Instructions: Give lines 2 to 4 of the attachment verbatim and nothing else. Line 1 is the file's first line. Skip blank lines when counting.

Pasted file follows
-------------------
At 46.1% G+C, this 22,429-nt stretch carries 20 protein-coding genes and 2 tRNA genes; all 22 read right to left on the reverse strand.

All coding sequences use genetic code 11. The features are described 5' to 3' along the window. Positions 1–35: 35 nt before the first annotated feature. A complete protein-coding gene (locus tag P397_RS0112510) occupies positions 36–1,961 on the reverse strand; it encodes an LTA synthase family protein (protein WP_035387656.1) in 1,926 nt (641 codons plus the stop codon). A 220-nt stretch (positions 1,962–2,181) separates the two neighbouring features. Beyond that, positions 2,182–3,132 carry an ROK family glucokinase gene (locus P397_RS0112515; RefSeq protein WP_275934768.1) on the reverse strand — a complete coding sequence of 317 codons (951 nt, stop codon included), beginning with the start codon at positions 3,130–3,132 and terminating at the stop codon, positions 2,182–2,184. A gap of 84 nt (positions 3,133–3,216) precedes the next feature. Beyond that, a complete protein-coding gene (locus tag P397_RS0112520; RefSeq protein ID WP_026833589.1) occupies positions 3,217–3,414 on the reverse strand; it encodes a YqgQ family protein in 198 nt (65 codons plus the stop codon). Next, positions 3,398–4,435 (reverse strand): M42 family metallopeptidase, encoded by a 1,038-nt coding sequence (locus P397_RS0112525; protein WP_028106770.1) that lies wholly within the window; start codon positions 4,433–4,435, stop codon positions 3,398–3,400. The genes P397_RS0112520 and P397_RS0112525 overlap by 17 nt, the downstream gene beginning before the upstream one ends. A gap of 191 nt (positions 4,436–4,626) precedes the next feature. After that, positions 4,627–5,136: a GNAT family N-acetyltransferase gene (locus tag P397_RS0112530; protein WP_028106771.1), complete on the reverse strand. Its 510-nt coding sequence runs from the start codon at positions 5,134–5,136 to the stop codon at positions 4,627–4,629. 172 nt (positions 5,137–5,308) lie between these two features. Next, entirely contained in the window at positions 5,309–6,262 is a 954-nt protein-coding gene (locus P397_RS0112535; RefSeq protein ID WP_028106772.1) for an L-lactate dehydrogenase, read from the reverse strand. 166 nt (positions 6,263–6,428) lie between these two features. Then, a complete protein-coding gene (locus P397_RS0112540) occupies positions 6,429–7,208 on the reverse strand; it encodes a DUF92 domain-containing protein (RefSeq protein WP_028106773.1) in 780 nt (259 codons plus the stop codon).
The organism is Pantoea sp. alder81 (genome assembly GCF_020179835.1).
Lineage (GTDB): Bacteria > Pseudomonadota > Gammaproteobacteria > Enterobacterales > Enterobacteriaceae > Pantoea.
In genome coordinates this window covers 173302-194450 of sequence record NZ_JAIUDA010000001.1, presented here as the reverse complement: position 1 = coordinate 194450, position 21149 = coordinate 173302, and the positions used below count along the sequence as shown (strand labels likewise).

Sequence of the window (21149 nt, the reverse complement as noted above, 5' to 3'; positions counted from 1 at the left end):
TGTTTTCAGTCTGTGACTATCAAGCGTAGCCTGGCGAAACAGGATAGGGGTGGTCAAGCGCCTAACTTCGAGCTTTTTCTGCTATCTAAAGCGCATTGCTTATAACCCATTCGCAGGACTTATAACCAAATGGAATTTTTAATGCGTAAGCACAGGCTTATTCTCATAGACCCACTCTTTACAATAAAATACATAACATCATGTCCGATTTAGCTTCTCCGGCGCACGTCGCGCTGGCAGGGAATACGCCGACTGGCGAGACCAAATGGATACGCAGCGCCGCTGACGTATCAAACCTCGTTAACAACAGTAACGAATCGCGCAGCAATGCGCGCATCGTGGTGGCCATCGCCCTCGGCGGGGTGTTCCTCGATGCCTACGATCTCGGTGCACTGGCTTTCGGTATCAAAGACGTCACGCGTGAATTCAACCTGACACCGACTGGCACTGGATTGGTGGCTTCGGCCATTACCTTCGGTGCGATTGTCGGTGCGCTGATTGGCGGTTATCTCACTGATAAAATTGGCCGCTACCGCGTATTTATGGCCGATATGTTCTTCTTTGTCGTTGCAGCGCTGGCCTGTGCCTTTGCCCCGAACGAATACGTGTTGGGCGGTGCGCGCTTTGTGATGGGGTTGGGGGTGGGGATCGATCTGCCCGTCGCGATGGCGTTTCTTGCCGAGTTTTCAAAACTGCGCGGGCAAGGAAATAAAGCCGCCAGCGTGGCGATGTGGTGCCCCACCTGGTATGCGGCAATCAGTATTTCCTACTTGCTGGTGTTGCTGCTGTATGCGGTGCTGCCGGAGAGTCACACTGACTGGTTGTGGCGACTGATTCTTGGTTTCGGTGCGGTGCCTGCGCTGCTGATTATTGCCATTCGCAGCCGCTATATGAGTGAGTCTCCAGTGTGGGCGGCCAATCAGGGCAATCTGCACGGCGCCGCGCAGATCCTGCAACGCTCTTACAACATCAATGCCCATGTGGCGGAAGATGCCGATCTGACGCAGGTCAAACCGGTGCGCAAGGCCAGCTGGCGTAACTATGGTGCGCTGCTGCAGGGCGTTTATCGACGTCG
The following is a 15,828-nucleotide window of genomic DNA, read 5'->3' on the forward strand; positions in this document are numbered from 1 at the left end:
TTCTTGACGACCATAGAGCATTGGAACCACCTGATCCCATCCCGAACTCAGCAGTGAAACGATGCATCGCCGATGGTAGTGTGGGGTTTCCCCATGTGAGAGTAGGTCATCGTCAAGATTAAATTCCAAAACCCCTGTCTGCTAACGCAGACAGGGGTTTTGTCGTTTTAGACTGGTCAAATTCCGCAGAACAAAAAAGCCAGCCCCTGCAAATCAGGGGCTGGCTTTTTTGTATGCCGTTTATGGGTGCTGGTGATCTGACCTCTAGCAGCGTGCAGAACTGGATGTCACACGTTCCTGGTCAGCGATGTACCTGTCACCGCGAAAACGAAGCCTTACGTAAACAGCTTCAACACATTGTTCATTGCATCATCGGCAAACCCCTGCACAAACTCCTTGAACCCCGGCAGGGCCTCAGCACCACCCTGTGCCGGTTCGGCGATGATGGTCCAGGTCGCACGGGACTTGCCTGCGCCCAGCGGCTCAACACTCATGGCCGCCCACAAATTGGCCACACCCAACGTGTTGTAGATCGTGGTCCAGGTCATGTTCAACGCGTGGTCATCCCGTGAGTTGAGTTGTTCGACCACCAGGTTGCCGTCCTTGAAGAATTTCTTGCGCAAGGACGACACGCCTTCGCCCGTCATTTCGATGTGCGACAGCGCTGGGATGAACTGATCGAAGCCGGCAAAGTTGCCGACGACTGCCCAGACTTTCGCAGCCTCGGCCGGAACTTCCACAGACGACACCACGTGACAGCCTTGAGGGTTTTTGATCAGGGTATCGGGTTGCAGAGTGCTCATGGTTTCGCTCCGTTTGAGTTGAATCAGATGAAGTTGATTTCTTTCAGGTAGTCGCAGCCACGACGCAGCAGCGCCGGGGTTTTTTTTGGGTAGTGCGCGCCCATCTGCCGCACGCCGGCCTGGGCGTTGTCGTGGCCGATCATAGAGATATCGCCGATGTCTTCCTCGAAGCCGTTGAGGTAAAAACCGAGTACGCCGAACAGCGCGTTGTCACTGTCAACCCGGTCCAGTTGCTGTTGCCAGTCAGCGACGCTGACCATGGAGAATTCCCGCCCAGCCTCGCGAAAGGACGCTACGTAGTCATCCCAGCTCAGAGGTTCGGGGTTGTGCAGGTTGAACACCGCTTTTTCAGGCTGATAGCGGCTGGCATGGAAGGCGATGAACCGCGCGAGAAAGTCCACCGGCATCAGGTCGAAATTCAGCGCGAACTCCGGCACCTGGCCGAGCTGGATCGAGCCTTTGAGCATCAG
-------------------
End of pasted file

All coding sequences use genetic code 11. The features are described 5' to 3' along the window. Positions 1–35: 35 nt before the first annotated feature. A complete protein-coding gene (locus tag P397_RS0112510) occupies positions 36–1,961 on the reverse strand; it encodes an LTA synthase family protein (protein WP_035387656.1) in 1,926 nt (641 codons plus the stop codon). A 220-nt stretch (positions 1,962–2,181) separates the two neighbouring features. Beyond that, positions 2,182–3,132 carry an ROK family glucokinase gene (locus P397_RS0112515; RefSeq protein WP_275934768.1) on the reverse strand — a complete coding sequence of 317 codons (951 nt, stop codon included), beginning with the start codon at positions 3,130–3,132 and terminating at the stop codon, positions 2,182–2,184. A gap of 84 nt (positions 3,133–3,216) precedes the next feature. Beyond that, a complete protein-coding gene (locus tag P397_RS0112520; RefSeq protein ID WP_026833589.1) occupies positions 3,217–3,414 on the reverse strand; it encodes a YqgQ family protein in 198 nt (65 codons plus the stop codon). Next, positions 3,398–4,435 (reverse strand): M42 family metallopeptidase, encoded by a 1,038-nt coding sequence (locus P397_RS0112525; protein WP_028106770.1) that lies wholly within the window; start codon positions 4,433–4,435, stop codon positions 3,398–3,400. The genes P397_RS0112520 and P397_RS0112525 overlap by 17 nt, the downstream gene beginning before the upstream one ends. A gap of 191 nt (positions 4,436–4,626) precedes the next feature. After that, positions 4,627–5,136: a GNAT family N-acetyltransferase gene (locus tag P397_RS0112530; protein WP_028106771.1), complete on the reverse strand. Its 510-nt coding sequence runs from the start codon at positions 5,134–5,136 to the stop codon at positions 4,627–4,629. 172 nt (positions 5,137–5,308) lie between these two features. Next, entirely contained in the window at positions 5,309–6,262 is a 954-nt protein-coding gene (locus P397_RS0112535; RefSeq protein ID WP_028106772.1) for an L-lactate dehydrogenase, read from the reverse strand. 166 nt (positions 6,263–6,428) lie between these two features. Then, a complete protein-coding gene (locus P397_RS0112540) occupies positions 6,429–7,208 on the reverse strand; it encodes a DUF92 domain-containing protein (RefSeq protein WP_028106773.1) in 780 nt (259 codons plus the stop codon).
The organism is Pantoea sp. alder81 (genome assembly GCF_020179835.1).
Lineage (GTDB): Bacteria > Pseudomonadota > Gammaproteobacteria > Enterobacterales > Enterobacteriaceae > Pantoea.